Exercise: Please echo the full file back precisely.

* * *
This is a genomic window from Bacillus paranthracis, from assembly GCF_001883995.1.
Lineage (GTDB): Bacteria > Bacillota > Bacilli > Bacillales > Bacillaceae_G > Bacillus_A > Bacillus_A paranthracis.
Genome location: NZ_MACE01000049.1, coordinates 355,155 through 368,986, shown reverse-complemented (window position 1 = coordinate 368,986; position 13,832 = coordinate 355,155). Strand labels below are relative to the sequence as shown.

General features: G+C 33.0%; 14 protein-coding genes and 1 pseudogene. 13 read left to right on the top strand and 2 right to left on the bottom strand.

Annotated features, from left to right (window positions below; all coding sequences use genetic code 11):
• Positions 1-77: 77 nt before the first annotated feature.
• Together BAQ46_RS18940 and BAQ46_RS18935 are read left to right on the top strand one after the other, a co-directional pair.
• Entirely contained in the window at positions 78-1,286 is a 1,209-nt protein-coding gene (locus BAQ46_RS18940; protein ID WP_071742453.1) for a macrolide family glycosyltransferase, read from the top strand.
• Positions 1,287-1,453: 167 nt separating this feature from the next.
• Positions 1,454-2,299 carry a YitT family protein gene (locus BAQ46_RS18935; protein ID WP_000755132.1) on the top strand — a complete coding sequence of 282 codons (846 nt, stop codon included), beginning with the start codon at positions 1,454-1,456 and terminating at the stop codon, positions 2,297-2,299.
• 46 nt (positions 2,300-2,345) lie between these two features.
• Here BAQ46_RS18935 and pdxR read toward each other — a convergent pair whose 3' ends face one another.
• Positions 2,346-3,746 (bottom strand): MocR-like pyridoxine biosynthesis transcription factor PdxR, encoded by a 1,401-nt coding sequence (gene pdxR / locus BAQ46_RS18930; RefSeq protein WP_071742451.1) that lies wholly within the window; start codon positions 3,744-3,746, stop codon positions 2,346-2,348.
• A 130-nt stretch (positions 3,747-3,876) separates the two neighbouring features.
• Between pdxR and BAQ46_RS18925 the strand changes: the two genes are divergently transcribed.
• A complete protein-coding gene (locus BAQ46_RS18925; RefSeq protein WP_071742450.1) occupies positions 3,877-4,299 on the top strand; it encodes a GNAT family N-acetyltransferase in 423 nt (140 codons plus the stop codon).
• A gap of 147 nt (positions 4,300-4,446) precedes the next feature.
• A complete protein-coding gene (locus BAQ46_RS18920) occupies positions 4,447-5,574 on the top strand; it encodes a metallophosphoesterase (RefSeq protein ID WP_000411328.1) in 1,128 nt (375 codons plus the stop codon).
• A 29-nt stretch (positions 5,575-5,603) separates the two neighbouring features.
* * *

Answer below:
This is a genomic window from Bacillus paranthracis, from assembly GCF_001883995.1.
Lineage (GTDB): Bacteria > Bacillota > Bacilli > Bacillales > Bacillaceae_G > Bacillus_A > Bacillus_A paranthracis.
Genome location: NZ_MACE01000049.1, coordinates 355,155 through 368,986, shown reverse-complemented (window position 1 = coordinate 368,986; position 13,832 = coordinate 355,155). Strand labels below are relative to the sequence as shown.

General features: G+C 33.0%; 14 protein-coding genes and 1 pseudogene. 13 read left to right on the top strand and 2 right to left on the bottom strand.

Annotated features, from left to right (window positions below; all coding sequences use genetic code 11):
• Positions 1-77: 77 nt before the first annotated feature.
• Together BAQ46_RS18940 and BAQ46_RS18935 are read left to right on the top strand one after the other, a co-directional pair.
• Entirely contained in the window at positions 78-1,286 is a 1,209-nt protein-coding gene (locus BAQ46_RS18940; protein ID WP_071742453.1) for a macrolide family glycosyltransferase, read from the top strand.
• Positions 1,287-1,453: 167 nt separating this feature from the next.
• Positions 1,454-2,299 carry a YitT family protein gene (locus BAQ46_RS18935; protein ID WP_000755132.1) on the top strand — a complete coding sequence of 282 codons (846 nt, stop codon included), beginning with the start codon at positions 1,454-1,456 and terminating at the stop codon, positions 2,297-2,299.
• 46 nt (positions 2,300-2,345) lie between these two features.
• Here BAQ46_RS18935 and pdxR read toward each other — a convergent pair whose 3' ends face one another.
• Positions 2,346-3,746 (bottom strand): MocR-like pyridoxine biosynthesis transcription factor PdxR, encoded by a 1,401-nt coding sequence (gene pdxR / locus BAQ46_RS18930; RefSeq protein WP_071742451.1) that lies wholly within the window; start codon positions 3,744-3,746, stop codon positions 2,346-2,348.
• A 130-nt stretch (positions 3,747-3,876) separates the two neighbouring features.
• Between pdxR and BAQ46_RS18925 the strand changes: the two genes are divergently transcribed.
• A complete protein-coding gene (locus BAQ46_RS18925; RefSeq protein WP_071742450.1) occupies positions 3,877-4,299 on the top strand; it encodes a GNAT family N-acetyltransferase in 423 nt (140 codons plus the stop codon).
• A gap of 147 nt (positions 4,300-4,446) precedes the next feature.
• A complete protein-coding gene (locus BAQ46_RS18920) occupies positions 4,447-5,574 on the top strand; it encodes a metallophosphoesterase (RefSeq protein ID WP_000411328.1) in 1,128 nt (375 codons plus the stop codon).
• A 29-nt stretch (positions 5,575-5,603) separates the two neighbouring features.